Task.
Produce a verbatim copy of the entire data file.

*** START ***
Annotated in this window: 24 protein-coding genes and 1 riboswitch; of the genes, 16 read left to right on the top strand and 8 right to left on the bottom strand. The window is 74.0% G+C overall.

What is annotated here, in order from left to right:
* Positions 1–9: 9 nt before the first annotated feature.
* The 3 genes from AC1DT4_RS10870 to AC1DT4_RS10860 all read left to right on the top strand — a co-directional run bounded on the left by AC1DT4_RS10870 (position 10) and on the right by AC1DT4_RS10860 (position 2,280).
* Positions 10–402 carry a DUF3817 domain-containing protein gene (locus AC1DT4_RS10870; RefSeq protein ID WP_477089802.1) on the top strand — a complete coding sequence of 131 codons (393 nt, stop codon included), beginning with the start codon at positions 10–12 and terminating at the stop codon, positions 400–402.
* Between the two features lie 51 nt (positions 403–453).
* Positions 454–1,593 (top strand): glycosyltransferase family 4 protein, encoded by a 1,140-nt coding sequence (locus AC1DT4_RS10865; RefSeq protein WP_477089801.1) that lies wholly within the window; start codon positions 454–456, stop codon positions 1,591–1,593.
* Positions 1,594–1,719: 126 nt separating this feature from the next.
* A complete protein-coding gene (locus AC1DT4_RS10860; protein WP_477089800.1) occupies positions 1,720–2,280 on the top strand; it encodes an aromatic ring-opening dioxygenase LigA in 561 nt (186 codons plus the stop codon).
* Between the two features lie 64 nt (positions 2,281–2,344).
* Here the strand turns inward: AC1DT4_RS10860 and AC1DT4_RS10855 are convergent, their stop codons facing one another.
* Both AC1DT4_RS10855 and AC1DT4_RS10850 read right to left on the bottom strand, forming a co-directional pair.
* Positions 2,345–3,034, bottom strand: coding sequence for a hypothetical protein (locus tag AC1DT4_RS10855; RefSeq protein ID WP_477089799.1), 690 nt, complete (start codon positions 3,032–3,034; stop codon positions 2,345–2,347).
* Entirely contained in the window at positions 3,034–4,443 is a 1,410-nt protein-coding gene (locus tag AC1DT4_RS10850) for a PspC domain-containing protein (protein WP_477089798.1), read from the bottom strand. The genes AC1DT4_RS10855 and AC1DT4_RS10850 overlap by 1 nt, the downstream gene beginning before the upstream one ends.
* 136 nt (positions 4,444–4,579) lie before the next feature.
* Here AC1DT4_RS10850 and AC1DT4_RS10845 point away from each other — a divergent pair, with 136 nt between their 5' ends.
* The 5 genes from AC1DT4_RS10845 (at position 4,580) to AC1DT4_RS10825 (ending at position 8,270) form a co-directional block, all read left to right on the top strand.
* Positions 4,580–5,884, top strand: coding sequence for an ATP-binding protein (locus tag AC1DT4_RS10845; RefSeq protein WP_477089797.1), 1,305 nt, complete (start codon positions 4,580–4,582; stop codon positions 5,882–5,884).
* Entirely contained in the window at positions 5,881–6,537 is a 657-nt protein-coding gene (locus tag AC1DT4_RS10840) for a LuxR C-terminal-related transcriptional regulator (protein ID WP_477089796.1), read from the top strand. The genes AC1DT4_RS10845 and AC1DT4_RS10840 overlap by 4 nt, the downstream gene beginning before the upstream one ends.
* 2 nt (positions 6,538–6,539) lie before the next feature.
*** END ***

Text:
Annotated in this window: 24 protein-coding genes and 1 riboswitch; of the genes, 16 read left to right on the top strand and 8 right to left on the bottom strand. The window is 74.0% G+C overall.

What is annotated here, in order from left to right:
* Positions 1–9: 9 nt before the first annotated feature.
* The 3 genes from AC1DT4_RS10870 to AC1DT4_RS10860 all read left to right on the top strand — a co-directional run bounded on the left by AC1DT4_RS10870 (position 10) and on the right by AC1DT4_RS10860 (position 2,280).
* Positions 10–402 carry a DUF3817 domain-containing protein gene (locus AC1DT4_RS10870; RefSeq protein ID WP_477089802.1) on the top strand — a complete coding sequence of 131 codons (393 nt, stop codon included), beginning with the start codon at positions 10–12 and terminating at the stop codon, positions 400–402.
* Between the two features lie 51 nt (positions 403–453).
* Positions 454–1,593 (top strand): glycosyltransferase family 4 protein, encoded by a 1,140-nt coding sequence (locus AC1DT4_RS10865; RefSeq protein WP_477089801.1) that lies wholly within the window; start codon positions 454–456, stop codon positions 1,591–1,593.
* Positions 1,594–1,719: 126 nt separating this feature from the next.
* A complete protein-coding gene (locus AC1DT4_RS10860; protein WP_477089800.1) occupies positions 1,720–2,280 on the top strand; it encodes an aromatic ring-opening dioxygenase LigA in 561 nt (186 codons plus the stop codon).
* Between the two features lie 64 nt (positions 2,281–2,344).
* Here the strand turns inward: AC1DT4_RS10860 and AC1DT4_RS10855 are convergent, their stop codons facing one another.
* Both AC1DT4_RS10855 and AC1DT4_RS10850 read right to left on the bottom strand, forming a co-directional pair.
* Positions 2,345–3,034, bottom strand: coding sequence for a hypothetical protein (locus tag AC1DT4_RS10855; RefSeq protein ID WP_477089799.1), 690 nt, complete (start codon positions 3,032–3,034; stop codon positions 2,345–2,347).
* Entirely contained in the window at positions 3,034–4,443 is a 1,410-nt protein-coding gene (locus tag AC1DT4_RS10850) for a PspC domain-containing protein (protein WP_477089798.1), read from the bottom strand. The genes AC1DT4_RS10855 and AC1DT4_RS10850 overlap by 1 nt, the downstream gene beginning before the upstream one ends.
* 136 nt (positions 4,444–4,579) lie before the next feature.
* Here AC1DT4_RS10850 and AC1DT4_RS10845 point away from each other — a divergent pair, with 136 nt between their 5' ends.
* The 5 genes from AC1DT4_RS10845 (at position 4,580) to AC1DT4_RS10825 (ending at position 8,270) form a co-directional block, all read left to right on the top strand.
* Positions 4,580–5,884, top strand: coding sequence for an ATP-binding protein (locus tag AC1DT4_RS10845; RefSeq protein WP_477089797.1), 1,305 nt, complete (start codon positions 4,580–4,582; stop codon positions 5,882–5,884).
* Entirely contained in the window at positions 5,881–6,537 is a 657-nt protein-coding gene (locus tag AC1DT4_RS10840) for a LuxR C-terminal-related transcriptional regulator (protein ID WP_477089796.1), read from the top strand. The genes AC1DT4_RS10845 and AC1DT4_RS10840 overlap by 4 nt, the downstream gene beginning before the upstream one ends.
* 2 nt (positions 6,538–6,539) lie before the next feature.